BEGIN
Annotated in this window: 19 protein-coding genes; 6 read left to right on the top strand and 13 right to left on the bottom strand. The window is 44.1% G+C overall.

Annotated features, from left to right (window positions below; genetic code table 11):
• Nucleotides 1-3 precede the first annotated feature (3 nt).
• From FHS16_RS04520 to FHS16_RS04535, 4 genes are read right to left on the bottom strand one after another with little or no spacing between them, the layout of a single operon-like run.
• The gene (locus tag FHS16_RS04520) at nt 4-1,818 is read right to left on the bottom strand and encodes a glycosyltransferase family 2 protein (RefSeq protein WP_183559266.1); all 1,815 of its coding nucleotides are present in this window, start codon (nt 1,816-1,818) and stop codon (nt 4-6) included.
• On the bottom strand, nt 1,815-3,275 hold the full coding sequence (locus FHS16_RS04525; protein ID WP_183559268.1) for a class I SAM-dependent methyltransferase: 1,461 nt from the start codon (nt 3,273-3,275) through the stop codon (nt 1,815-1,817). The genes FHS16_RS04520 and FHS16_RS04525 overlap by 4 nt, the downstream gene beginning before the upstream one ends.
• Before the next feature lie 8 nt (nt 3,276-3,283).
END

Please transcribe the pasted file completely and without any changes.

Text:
Annotated in this window: 19 protein-coding genes; 6 read left to right on the top strand and 13 right to left on the bottom strand. The window is 44.1% G+C overall.

Annotated features, from left to right (window positions below; genetic code table 11):
• Nucleotides 1-3 precede the first annotated feature (3 nt).
• From FHS16_RS04520 to FHS16_RS04535, 4 genes are read right to left on the bottom strand one after another with little or no spacing between them, the layout of a single operon-like run.
• The gene (locus tag FHS16_RS04520) at nt 4-1,818 is read right to left on the bottom strand and encodes a glycosyltransferase family 2 protein (RefSeq protein WP_183559266.1); all 1,815 of its coding nucleotides are present in this window, start codon (nt 1,816-1,818) and stop codon (nt 4-6) included.
• On the bottom strand, nt 1,815-3,275 hold the full coding sequence (locus FHS16_RS04525; protein ID WP_183559268.1) for a class I SAM-dependent methyltransferase: 1,461 nt from the start codon (nt 3,273-3,275) through the stop codon (nt 1,815-1,817). The genes FHS16_RS04520 and FHS16_RS04525 overlap by 4 nt, the downstream gene beginning before the upstream one ends.
• Before the next feature lie 8 nt (nt 3,276-3,283).